Round Hill/Nombinnie Trip Report 15-18 Nov 2009 - PART 1

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Subject: Round Hill/Nombinnie Trip Report 15-18 Nov 2009 - PART 1
From: David Stowe <>
Date: Thu, 19 Nov 2009 22:55:45 +1100
Firstly I want to thank the great people on birding-aus for all their helpful replies to my RFI. Special mention to Nevil Lazarus, Martin Cachard, John Rawsthorne, Nick Leseberg, Troy Mutton, Lorna Mee, Frank Antram for their help! It was with great excitement that Grant Brosie, Nick Livanos and I left from Sydney in the early hours of Sunday morning heading for Lake Cargelligo where we had booked a few nights in a cabin at the Lakeview Caravan Park. Our aim was to travel via Cowra on the way out to look for Superb Parrots and return home via Forbes and Gum Swamp. We were ecstatic when a short way before Cowra we saw our first Superbs - at least 5-6 birds in the gums on the side of the highway. We managed great views and photos before heading off. Only a few km later we saw more birds in a dead tree in a paddock just off the road and spent the next hour photographing from the car as numerous birds fought over a nesting hole! With the sun behind us and 10-15 birds around it was magic! We then saw a further 4-5 birds again only another few km down the road - all before Cowra and then none seen again for the rest of the trip. We continued on to Lake Cargelligo with not much else to report besides a Brown Songlark that we had been searching for and arrived to be greeted with 40 degree heat and a hot westerly blowing. After a brief rest in the air-conditioned cabin (struggling under the strain) we set out to Lake Cargelligo STW where the highlight was Orange Chat plus White-fronted chat. Other birds among others were White-winged & Varigated Fairy-wrens, Black-tailed Native Hens, Shelduck, Spotted Crake, Blue Bonnet etc. After the Orange Chats flew into a nearby paddock on private property, we went in search of them from the road on the other side where we had more views but still very distant. We then headed out for a short drive along the road to the airport as the light was fading and managed to find some semi-obliging Blue-Bonnets feeding in the grass.

Monday morning we were up early to get out to Nombinnie before the sun rose although were probably still a little late. our first stop was the track off the NW corner of the wheat field. Our first bird of the day was a pair of Southern Scrub-Robin who hopped merrily up to us within a few metres making their high pitched piercing whistle! An awesome start to the day and a tick for Grant & Nick. At the end of this track we had our first view of Shy Heathwren (tick for me!) and Inland Thornbills but no sign of Red-lored or Gilberts Whistler. We then walked south inside the edge of the wheatfield and came across a small party of Chestnut Quail-Thrush (tick for everyone!) plus Red- capped Robins and a young Grey-fronted Honeyeater plus Spendid fairy- wrens. Still no luck with the Whistlers except the annoyingly common Rufous! By now it was already very hot and the westerly wind was picking up again. Flies were pretty ordinary and groups of birds were found sheltering together at the shaded base of trees on the edge of the road. It was at such a site along the east-west section of road past the wheat field that we stumbled on our first and only Gilberts Whistler! To say that we were excited is an understatement and we were able to get great views and photos. Shy Heathwrens were also found here as were the seemingly common Scrub- Robins! We went to another spot further west where Martin Cachard had reported all the honeyeaters recently and while we found some Eremophila still flowering the diversity was much lower with Grey-fronted and Spiny- cheeked HE plus Brown-headed only. It did look like some were about to start flowering so it may be a good spot again soon?? Also had Mulga and Red-rumped Parrots.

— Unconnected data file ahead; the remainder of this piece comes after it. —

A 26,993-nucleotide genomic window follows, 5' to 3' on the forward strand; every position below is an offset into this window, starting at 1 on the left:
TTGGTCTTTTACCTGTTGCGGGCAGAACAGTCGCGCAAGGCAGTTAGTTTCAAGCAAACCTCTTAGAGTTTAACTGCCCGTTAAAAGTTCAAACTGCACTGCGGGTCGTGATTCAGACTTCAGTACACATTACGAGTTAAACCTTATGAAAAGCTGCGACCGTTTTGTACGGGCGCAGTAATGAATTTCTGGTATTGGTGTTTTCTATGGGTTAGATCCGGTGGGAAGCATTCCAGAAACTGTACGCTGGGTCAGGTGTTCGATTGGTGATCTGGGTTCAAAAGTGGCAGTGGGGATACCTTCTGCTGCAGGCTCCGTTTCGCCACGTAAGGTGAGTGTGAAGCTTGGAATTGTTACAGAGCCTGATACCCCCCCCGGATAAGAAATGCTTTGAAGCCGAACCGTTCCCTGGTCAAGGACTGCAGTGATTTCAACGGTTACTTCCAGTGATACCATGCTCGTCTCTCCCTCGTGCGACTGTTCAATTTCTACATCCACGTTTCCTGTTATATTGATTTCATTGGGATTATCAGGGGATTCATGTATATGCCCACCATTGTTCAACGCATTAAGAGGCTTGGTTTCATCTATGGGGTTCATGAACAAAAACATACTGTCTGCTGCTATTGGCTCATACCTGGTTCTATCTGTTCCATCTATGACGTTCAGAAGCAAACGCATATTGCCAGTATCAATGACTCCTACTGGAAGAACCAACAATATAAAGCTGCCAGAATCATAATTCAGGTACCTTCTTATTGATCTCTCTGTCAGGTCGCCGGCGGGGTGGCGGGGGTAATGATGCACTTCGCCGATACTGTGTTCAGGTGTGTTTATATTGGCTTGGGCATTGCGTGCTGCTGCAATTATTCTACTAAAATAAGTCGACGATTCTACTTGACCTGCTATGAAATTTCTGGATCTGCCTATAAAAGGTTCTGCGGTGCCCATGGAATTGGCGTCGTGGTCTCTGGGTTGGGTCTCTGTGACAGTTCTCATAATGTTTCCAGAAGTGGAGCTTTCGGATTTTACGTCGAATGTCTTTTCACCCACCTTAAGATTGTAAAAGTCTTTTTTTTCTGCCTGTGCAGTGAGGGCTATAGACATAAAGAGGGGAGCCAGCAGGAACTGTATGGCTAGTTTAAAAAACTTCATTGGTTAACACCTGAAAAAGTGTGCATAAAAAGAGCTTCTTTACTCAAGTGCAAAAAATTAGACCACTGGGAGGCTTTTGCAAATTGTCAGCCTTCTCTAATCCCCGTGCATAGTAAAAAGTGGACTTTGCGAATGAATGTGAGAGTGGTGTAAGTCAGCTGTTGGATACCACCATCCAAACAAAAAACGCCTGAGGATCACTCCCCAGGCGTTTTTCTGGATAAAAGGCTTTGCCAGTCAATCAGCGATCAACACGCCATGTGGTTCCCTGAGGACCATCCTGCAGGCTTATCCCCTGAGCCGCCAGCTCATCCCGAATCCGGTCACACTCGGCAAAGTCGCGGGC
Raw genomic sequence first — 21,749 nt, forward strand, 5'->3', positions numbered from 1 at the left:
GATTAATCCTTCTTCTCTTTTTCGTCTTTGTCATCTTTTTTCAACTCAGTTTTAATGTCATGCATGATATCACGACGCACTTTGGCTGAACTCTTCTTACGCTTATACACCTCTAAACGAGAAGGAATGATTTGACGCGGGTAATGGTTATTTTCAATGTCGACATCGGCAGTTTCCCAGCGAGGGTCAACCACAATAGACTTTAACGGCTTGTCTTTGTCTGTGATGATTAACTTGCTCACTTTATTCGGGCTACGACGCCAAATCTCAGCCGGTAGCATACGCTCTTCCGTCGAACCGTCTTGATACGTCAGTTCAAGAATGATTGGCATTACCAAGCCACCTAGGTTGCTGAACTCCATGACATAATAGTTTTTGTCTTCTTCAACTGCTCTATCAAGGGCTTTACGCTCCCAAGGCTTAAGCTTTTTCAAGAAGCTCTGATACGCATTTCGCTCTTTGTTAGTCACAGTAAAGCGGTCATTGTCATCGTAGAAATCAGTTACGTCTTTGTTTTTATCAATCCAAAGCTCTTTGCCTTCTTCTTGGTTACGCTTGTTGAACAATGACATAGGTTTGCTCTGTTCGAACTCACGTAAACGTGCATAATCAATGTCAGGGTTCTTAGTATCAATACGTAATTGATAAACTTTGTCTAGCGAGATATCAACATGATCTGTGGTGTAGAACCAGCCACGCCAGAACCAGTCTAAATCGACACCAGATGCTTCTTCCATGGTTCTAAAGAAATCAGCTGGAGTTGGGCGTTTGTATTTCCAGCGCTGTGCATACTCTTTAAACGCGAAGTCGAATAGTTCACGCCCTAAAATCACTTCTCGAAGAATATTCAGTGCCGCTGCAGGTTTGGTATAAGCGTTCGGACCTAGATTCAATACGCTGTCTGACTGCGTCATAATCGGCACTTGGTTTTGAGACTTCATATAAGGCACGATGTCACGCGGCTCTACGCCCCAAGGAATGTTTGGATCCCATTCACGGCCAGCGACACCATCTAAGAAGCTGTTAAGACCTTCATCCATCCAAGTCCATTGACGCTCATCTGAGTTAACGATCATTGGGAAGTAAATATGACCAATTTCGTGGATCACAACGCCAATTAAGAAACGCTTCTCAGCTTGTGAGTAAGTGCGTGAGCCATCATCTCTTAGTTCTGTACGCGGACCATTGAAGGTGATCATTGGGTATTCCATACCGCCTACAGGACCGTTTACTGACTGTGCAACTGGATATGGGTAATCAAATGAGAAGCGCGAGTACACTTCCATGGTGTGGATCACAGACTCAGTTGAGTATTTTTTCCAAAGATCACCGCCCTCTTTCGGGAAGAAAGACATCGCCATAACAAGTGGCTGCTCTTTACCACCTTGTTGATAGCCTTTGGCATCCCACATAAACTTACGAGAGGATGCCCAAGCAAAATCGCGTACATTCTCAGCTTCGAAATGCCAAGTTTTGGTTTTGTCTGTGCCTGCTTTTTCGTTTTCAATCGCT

By 1pm we were dripping in sweat and questioning our sanity so returned to our cabin recluse for a rest for a couple of hours before heading back out to the Tanks area. On the way out we slowed down for some road kill on the road and a glimpse of a bird running off the side into the bush which we had thoughts about being a Malleefowl only to realise that feeding on the road kill was actually the biggest sand coloured Goanna you've ever seen! We watched him walk off the road and followed into the bush to find a water trough and great views of a Mallee Ringneck perched beautifully for photos. At a small waterhole next to the railway intersection we watched 8 plus Common Bronzewings coming in to drink. The tanks area was pretty quiet with flies being by far the most common species! Blue-bonnets, Ringnecks and Mulgas were around plus Striped and Spiny-cheeked HE. As the sun went down we stopped on side of the road at the top of Round Hill and waited for dusk and the chance of Spotted Nightjar. We played a tape and sure enough over flew a gorgeous bird with big white wing spots - a bogey bird finally off my list!! A slow drive home in the dark saw us get back at 10pm after being up since 5. But all the flies and heat and tiredness were worth it with 3 new birds for Grant and Nick and 4 for me helping me just over 550. No help needed getting to sleep especially with the alarms set for 4:30 the next morning for another day in the magical mallee!

(to be continued.......)

David Stowe


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